Original Soundtrack

Stagecoach [Original Motion Picture Soundtrack]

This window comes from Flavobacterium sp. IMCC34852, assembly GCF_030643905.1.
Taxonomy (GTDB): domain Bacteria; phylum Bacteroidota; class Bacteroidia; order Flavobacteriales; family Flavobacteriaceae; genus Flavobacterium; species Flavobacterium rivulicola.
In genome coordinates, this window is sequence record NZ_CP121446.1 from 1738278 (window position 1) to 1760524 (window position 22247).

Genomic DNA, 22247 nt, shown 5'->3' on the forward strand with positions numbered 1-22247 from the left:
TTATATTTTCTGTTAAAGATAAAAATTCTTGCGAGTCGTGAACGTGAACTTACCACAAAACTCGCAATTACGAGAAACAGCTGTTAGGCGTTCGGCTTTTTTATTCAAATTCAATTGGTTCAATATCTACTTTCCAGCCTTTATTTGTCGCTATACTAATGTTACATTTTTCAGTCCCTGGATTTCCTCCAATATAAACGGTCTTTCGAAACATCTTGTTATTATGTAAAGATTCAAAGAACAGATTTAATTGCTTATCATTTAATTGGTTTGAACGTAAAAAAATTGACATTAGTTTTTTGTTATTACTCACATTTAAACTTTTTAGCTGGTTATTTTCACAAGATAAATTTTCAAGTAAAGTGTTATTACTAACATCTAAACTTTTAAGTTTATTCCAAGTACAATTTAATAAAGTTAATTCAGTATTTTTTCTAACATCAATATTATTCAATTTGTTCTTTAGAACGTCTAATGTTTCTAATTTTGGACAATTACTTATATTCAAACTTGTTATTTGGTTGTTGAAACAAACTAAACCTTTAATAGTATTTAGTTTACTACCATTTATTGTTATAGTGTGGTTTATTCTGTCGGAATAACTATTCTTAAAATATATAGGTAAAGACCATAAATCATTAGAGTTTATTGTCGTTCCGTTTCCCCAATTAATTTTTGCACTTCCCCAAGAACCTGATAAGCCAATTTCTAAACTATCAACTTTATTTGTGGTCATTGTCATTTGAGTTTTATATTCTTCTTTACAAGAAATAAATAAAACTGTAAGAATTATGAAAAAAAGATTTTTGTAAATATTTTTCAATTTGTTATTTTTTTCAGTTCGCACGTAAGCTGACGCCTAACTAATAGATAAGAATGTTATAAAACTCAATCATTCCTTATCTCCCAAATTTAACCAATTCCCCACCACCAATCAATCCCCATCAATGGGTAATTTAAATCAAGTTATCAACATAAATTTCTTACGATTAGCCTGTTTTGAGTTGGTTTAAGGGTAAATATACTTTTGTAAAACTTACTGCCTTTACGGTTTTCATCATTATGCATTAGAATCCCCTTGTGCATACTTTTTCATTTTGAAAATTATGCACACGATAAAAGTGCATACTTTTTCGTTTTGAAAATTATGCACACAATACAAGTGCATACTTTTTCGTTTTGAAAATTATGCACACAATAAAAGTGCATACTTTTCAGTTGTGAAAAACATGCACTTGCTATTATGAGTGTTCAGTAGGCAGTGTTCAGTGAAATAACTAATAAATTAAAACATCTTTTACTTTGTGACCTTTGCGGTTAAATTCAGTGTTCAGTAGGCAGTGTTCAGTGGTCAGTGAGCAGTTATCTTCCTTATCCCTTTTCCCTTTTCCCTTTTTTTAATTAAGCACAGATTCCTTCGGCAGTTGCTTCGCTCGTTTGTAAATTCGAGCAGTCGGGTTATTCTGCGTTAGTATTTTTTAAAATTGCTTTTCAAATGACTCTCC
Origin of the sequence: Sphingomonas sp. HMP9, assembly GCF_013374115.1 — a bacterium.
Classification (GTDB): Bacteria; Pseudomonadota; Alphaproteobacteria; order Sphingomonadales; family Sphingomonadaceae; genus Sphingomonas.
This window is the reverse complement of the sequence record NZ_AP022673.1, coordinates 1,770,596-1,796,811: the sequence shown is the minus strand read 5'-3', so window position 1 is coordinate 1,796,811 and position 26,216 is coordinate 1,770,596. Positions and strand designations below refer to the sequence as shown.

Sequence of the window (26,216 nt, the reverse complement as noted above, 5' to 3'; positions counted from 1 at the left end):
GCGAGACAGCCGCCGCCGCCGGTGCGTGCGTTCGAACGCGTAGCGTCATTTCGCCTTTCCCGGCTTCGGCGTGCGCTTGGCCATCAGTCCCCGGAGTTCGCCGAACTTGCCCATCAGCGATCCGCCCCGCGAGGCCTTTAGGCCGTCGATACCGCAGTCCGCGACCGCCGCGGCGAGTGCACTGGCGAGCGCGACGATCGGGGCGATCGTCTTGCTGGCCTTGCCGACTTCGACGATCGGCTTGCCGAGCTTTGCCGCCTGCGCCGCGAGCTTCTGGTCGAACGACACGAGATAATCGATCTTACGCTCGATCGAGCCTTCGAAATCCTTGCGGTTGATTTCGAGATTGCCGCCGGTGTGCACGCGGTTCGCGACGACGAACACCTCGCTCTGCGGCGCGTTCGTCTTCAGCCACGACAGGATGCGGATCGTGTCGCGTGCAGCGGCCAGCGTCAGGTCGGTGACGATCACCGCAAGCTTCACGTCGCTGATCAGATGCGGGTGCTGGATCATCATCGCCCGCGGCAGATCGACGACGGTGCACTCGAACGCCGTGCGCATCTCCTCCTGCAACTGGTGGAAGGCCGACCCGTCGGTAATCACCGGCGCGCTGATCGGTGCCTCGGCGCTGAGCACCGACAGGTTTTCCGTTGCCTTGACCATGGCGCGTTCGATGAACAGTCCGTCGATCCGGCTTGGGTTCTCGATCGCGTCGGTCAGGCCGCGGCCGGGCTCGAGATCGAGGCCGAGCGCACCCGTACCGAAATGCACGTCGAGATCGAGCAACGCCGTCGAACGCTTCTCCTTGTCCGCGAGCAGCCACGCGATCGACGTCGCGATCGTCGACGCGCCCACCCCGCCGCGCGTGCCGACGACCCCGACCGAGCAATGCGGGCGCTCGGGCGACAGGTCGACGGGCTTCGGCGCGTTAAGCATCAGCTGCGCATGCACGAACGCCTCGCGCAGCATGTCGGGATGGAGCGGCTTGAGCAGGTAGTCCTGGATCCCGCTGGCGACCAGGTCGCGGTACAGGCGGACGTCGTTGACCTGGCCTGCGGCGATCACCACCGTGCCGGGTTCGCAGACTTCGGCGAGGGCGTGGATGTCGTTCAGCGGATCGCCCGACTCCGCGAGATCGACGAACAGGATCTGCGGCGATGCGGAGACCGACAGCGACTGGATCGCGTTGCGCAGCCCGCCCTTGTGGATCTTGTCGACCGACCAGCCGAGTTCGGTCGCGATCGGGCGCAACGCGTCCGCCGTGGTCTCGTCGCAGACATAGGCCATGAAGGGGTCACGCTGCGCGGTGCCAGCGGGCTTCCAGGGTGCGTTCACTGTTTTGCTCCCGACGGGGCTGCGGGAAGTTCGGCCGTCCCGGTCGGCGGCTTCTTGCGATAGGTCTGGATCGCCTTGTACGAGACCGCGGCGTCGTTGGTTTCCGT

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Gordon Douglas' 1966 remake of John Ford's Stagecoach was doomed from the get-go -- even with a few good supporting players in the cast, including Van Heflin, Bing Crosby, Slim Pickens, and Keenan Wynn, it was hopeless to try to equal, much less improve upon, Ford's 1939 original. The music by Jerry Goldsmith might have been the only element of the production that was an improvement, mostly owing to the fact that the scoring of the original was the one unambitious element of the production, comprised of instrumental arrangements of traditional Western songs (most particularly "Oh Bury Me Not on the Lone Prairie"). For this film, Goldsmith took an unusual approach, scoring the scenes establishing the setting and the characters, but not providing music for any of the action sequences. The result is more a moody, expansive, and reflective Western suite (complete with harmonica and acoustic guitar scoring in some places) than a boldly exciting body of music, with quiet moments in abundance -- more introspective than the movie itself, it seems, on listening to the score, as though Goldsmith succeeded in capturing the internal "life" of the characters with his music far better than the movie did. It takes several listens to appreciate what Goldsmith did with this almost quietly subversive score within the loud and garish film. As a bonus, the producers have appended two extended scores that Goldsmith wrote for the 20th Century Fox-produced series The Loner, a Rod Serling production starring Lloyd Bridges that was greeted as a "thinking man's Western" in 1965-1966. The music for the pilot, "An Echo of Bugles," is dark-hued and somber, reflecting the grim post-Civil War setting at its most serious, with long, hauntingly beautiful brooding passages, while the score for the episode entitled One of the Wounded is lighter and more upbeat in certain spots, and filled with new material by Goldsmith (whereas his main theme, as the notes indicate and Goldsmith admitted, were culled from his own music for the modern Western Lonely Are the Brave). The source tapes are in excellent shape for all of the material on this CD, though the movie scoring is more interesting on a technical level for its inventive use of stereo. The annotation is very thorough and the 19 minutes of Goldsmith television music here from the Fox library raises a question -- why doesn't FSM assemble all of Goldsmith's TV-spawned music from Fox (maybe even his music for Voyage to the Bottom of the Sea, currently on the GNP Crescendo CD for that series) in one place?

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